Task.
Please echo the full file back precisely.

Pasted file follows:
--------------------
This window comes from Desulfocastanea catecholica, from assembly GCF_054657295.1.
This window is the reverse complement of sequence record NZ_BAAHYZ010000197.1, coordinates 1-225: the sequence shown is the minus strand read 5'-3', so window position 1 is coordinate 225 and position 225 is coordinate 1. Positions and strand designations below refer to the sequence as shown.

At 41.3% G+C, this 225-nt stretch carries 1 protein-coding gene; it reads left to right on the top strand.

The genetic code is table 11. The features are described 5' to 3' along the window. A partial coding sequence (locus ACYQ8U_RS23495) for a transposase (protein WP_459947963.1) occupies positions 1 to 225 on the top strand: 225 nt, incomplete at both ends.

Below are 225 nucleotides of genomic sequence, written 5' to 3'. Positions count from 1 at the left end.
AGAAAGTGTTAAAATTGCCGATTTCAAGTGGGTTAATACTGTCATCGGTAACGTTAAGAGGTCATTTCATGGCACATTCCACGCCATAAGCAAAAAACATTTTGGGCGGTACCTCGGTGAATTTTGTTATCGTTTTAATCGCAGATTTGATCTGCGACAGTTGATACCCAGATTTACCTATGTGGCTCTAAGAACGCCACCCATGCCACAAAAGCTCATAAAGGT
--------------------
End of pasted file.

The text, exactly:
This window comes from Desulfocastanea catecholica, from assembly GCF_054657295.1.
This window is the reverse complement of sequence record NZ_BAAHYZ010000197.1, coordinates 1-225: the sequence shown is the minus strand read 5'-3', so window position 1 is coordinate 225 and position 225 is coordinate 1. Positions and strand designations below refer to the sequence as shown.

At 41.3% G+C, this 225-nt stretch carries 1 protein-coding gene; it reads left to right on the top strand.

The genetic code is table 11. The features are described 5' to 3' along the window. A partial coding sequence (locus ACYQ8U_RS23495) for a transposase (protein WP_459947963.1) occupies positions 1 to 225 on the top strand: 225 nt, incomplete at both ends.

Below are 225 nucleotides of genomic sequence, written 5' to 3'. Positions count from 1 at the left end.
AGAAAGTGTTAAAATTGCCGATTTCAAGTGGGTTAATACTGTCATCGGTAACGTTAAGAGGTCATTTCATGGCACATTCCACGCCATAAGCAAAAAACATTTTGGGCGGTACCTCGGTGAATTTTGTTATCGTTTTAATCGCAGATTTGATCTGCGACAGTTGATACCCAGATTTACCTATGTGGCTCTAAGAACGCCACCCATGCCACAAAAGCTCATAAAGGT